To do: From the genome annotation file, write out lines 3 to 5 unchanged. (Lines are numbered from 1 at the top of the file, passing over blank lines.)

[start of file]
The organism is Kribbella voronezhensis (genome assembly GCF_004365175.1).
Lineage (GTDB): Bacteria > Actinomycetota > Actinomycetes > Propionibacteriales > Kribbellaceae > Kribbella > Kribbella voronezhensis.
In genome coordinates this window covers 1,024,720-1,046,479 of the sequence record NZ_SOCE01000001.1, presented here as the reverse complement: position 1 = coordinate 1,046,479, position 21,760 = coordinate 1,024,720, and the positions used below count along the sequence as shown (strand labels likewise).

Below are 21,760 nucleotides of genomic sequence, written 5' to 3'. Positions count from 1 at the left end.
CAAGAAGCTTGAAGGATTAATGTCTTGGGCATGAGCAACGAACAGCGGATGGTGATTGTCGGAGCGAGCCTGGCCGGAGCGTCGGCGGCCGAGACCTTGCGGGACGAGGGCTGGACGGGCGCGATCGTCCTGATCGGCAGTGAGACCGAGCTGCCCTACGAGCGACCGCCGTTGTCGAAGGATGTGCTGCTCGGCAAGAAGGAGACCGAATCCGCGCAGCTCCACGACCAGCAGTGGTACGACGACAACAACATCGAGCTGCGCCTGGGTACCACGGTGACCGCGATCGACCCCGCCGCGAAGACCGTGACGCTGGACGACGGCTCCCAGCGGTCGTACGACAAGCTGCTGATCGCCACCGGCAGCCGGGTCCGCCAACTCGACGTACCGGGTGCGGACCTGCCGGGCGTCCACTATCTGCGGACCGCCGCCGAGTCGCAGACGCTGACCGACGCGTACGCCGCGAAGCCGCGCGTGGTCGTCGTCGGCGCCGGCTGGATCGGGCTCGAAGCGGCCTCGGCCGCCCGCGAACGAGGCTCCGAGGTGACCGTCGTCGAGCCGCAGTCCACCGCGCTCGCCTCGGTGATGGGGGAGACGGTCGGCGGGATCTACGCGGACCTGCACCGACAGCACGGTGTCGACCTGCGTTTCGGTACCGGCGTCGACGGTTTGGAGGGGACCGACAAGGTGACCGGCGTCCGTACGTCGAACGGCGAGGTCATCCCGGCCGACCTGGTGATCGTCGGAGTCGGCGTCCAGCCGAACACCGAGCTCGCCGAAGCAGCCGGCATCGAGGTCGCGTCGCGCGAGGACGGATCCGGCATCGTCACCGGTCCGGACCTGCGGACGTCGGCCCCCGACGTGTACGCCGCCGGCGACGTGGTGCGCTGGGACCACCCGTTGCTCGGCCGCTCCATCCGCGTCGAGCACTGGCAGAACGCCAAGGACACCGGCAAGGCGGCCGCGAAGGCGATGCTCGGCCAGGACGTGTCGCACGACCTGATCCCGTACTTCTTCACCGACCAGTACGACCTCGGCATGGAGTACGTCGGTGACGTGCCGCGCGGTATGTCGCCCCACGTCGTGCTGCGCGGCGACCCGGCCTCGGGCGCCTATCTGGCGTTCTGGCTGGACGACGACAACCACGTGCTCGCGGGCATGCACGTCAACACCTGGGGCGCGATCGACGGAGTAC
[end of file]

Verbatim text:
In genome coordinates this window covers 1,024,720-1,046,479 of the sequence record NZ_SOCE01000001.1, presented here as the reverse complement: position 1 = coordinate 1,046,479, position 21,760 = coordinate 1,024,720, and the positions used below count along the sequence as shown (strand labels likewise).

Below are 21,760 nucleotides of genomic sequence, written 5' to 3'. Positions count from 1 at the left end.
CAAGAAGCTTGAAGGATTAATGTCTTGGGCATGAGCAACGAACAGCGGATGGTGATTGTCGGAGCGAGCCTGGCCGGAGCGTCGGCGGCCGAGACCTTGCGGGACGAGGGCTGGACGGGCGCGATCGTCCTGATCGGCAGTGAGACCGAGCTGCCCTACGAGCGACCGCCGTTGTCGAAGGATGTGCTGCTCGGCAAGAAGGAGACCGAATCCGCGCAGCTCCACGACCAGCAGTGGTACGACGACAACAACATCGAGCTGCGCCTGGGTACCACGGTGACCGCGATCGACCCCGCCGCGAAGACCGTGACGCTGGACGACGGCTCCCAGCGGTCGTACGACAAGCTGCTGATCGCCACCGGCAGCCGGGTCCGCCAACTCGACGTACCGGGTGCGGACCTGCCGGGCGTCCACTATCTGCGGACCGCCGCCGAGTCGCAGACGCTGACCGACGCGTACGCCGCGAAGCCGCGCGTGGTCGTCGTCGGCGCCGGCTGGATCGGGCTCGAAGCGGCCTCGGCCGCCCGCGAACGAGGCTCCGAGGTGACCGTCGTCGAGCCGCAGTCCACCGCGCTCGCCTCGGTGATGGGGGAGACGGTCGGCGGGATCTACGCGGACCTGCACCGACAGCACGGTGTCGACCTGCGTTTCGGTACCGGCGTCGACGGTTTGGAGGGGACCGACAAGGTGACCGGCGTCCGTACGTCGAACGGCGAGGTCATCCCGGCCGACCTGGTGATCGTCGGAGTCGGCGTCCAGCCGAACACCGAGCTCGCCGAAGCAGCCGGCATCGAGGTCGCGTCGCGCGAGGACGGATCCGGCATCGTCACCGGTCCGGACCTGCGGACGTCGGCCCCCGACGTGTACGCCGCCGGCGACGTGGTGCGCTGGGACCACCCGTTGCTCGGCCGCTCCATCCGCGTCGAGCACTGGCAGAACGCCAAGGACACCGGCAAGGCGGCCGCGAAGGCGATGCTCGGCCAGGACGTGTCGCACGACCTGATCCCGTACTTCTTCACCGACCAGTACGACCTCGGCATGGAGTACGTCGGTGACGTGCCGCGCGGTATGTCGCCCCACGTCGTGCTGCGCGGCGACCCGGCCTCGGGCGCCTATCTGGCGTTCTGGCTGGACGACGACAACCACGTGCTCGCGGGCATGCACGTCAACACCTGGGGCGCGATCGACGGAGTAC